'There isn't a huge amount of support for mothers involved in politics' - Dáil hopeful quits over lack of maternity leave
Councillor says politics fails to assist mothers
A Labour rising star has quit her bid for the Dáil, blaming the lack of maternity leave and parental supports for female politicians.
Blackrock councillor Deirdre Kingston was the party's general election candidate in Dún Laoghaire, but she told party leader Brendan Howlin in recent weeks that she no longer wants to run for the Dáil in a constituency where Labour is hoping to win a seat.
Ms Kingston, who works as a communications officer for a charity, is expecting her second child in the new year. She decided that without any maternity leave or parental supports for politicians at a local or national level, it would be impractical to continue her Dáil bid.
"It was a purely personal decision. I've an 18-month-old and found out before the local election that I was expecting another baby and had to reassess everything and be realistic about how much time I had," she said.
"There isn't a huge amount of support for mothers involved in politics."
Ms Kingston, who won just 642 first preference votes but was re-elected to Dún Laoghaire-Rathdown county council in May's local elections, said she would still be doing local authority work while on maternity leave from her job next year.
"I was always basing it on the fact that there would be a general election early 2020 and I am due in January, so the reality is there is no maternity leave for TDs. If I was successful I'd be going straight back to work and sacrificing my maternity leave," she said.
"I think maternity leave is the absolute minimum that women in politics should be afforded. I think it would show it to be more of a supportive environment for women."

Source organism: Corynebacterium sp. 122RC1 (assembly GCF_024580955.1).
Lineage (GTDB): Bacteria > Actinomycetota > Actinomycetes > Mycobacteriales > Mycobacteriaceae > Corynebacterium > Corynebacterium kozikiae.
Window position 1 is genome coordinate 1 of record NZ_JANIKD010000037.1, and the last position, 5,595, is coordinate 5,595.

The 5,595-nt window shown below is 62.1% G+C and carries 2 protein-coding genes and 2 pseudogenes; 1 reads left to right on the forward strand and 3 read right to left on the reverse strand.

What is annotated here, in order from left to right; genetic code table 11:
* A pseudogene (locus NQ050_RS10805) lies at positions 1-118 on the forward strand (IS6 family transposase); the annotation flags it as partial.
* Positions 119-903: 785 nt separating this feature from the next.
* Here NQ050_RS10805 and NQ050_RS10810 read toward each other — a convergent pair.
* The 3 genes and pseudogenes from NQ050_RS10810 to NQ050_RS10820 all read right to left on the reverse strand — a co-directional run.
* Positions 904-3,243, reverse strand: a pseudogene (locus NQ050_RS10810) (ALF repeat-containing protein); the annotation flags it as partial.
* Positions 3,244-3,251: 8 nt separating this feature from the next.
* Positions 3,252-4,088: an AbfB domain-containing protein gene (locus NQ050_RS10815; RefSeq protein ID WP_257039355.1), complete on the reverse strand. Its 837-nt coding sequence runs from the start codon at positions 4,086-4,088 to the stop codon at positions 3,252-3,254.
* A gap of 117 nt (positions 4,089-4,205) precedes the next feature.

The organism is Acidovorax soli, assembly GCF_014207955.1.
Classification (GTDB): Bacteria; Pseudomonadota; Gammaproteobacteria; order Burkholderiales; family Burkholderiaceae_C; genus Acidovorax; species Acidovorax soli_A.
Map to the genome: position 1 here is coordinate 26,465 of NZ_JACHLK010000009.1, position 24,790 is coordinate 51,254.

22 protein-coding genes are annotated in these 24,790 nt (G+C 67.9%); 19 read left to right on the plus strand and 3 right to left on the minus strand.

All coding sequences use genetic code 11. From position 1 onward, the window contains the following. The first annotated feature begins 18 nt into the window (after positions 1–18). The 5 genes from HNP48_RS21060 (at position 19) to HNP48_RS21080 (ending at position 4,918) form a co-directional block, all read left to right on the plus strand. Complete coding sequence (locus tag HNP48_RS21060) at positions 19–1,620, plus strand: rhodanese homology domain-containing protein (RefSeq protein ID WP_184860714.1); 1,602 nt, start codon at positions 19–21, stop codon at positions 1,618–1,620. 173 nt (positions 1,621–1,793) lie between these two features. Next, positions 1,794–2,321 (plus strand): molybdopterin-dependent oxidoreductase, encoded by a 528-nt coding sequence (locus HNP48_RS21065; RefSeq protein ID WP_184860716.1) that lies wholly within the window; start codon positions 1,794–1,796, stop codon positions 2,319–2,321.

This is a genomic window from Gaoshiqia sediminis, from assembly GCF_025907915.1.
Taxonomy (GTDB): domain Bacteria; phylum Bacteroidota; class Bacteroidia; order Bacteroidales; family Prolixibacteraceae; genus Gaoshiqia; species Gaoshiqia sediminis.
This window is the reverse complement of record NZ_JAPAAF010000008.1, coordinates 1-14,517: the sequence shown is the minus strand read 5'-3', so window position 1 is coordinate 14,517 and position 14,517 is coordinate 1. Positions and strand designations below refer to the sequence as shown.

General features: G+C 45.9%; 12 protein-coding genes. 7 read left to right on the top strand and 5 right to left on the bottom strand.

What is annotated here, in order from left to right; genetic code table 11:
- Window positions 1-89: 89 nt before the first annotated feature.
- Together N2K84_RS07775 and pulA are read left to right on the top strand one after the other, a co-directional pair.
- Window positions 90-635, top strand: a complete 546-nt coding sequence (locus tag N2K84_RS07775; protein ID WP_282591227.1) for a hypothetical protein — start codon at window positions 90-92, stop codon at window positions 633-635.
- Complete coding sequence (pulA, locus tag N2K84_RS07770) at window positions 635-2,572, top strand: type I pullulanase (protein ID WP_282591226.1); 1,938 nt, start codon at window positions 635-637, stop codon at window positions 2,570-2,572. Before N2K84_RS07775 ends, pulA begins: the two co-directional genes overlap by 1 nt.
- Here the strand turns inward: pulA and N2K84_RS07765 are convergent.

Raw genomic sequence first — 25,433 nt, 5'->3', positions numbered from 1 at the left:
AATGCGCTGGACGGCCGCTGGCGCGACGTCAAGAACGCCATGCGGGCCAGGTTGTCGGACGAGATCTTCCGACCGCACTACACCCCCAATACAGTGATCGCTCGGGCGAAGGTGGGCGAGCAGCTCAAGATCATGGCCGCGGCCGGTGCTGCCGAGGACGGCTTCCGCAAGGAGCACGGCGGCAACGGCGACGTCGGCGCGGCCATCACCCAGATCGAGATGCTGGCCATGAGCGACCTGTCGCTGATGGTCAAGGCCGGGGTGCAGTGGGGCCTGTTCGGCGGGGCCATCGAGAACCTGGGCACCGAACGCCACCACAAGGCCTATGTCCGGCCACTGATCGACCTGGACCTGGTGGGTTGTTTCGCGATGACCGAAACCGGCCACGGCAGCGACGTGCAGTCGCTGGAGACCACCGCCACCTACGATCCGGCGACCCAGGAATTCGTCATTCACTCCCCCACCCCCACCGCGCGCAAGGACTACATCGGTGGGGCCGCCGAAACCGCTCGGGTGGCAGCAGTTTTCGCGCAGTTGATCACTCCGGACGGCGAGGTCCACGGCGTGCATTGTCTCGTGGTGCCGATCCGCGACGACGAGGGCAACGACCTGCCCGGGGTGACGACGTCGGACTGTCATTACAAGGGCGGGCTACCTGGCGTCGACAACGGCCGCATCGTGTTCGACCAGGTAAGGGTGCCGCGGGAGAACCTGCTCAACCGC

A private members' bill to allow female TDs to take maternity leave was introduced by Fianna Fáil deputy Niamh Smyth last year, but it has yet to become law. TDs and senators were recently given the green-light to breastfeed in the Dáil and Seanad chamber.
But Ms Kingston believes more formal supports should be put in place to ensure politicians don't lose their vote if they are absent on maternity leave, including a proxy vote or formal pairing arrangements.
She said Labour had been supportive of the decision and understood her reasons, but she called for wider supports to be afforded to the growing number of women entering Irish politics.
A Labour spokesperson said the party regretted Ms Kingston's decision, but added: "We fully understand her reasons for withdrawing her candidacy and we know it was a difficult decision for her to reach.
"It shows how difficult it still is for women to run for political office, and that more supports are needed to address this, especially the strains that elections put on new mothers and young families.
"As our spokesperson on equality, we are proud of the superb work Deirdre has done on the gender pay gap, domestic violence accommodation, and supports for women in politics, to name just three. The selection process for a replacement candidate will open in the autumn."